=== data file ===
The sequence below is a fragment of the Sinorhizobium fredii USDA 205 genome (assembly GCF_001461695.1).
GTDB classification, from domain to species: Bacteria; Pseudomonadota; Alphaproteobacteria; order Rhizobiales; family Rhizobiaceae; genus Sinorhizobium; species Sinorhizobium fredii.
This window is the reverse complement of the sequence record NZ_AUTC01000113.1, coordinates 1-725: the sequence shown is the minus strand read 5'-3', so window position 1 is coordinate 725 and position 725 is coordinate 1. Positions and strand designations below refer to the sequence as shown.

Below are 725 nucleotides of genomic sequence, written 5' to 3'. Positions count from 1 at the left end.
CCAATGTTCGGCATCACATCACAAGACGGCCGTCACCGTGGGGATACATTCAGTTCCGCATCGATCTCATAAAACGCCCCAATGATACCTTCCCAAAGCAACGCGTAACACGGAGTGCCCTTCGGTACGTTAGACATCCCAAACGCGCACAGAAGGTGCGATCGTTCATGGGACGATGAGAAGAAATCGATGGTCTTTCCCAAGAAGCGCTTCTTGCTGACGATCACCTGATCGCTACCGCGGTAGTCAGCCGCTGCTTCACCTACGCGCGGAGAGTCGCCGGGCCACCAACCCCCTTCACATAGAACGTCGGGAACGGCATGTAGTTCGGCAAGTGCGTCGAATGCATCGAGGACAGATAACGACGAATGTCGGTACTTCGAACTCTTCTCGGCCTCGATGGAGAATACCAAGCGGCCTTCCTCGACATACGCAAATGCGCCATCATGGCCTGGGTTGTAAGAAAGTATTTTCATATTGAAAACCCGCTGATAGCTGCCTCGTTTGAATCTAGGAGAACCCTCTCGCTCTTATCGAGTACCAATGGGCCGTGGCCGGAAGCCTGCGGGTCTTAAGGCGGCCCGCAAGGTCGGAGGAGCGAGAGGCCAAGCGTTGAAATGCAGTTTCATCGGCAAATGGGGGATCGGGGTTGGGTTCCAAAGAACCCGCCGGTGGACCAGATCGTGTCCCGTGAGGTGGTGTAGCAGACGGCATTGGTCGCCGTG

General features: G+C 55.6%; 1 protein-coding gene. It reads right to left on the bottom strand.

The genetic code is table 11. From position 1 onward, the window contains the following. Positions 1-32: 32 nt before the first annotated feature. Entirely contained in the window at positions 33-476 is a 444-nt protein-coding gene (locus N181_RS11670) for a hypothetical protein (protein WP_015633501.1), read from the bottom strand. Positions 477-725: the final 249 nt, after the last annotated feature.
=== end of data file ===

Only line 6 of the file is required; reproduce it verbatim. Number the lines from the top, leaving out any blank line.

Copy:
General features: G+C 55.6%; 1 protein-coding gene. It reads right to left on the bottom strand.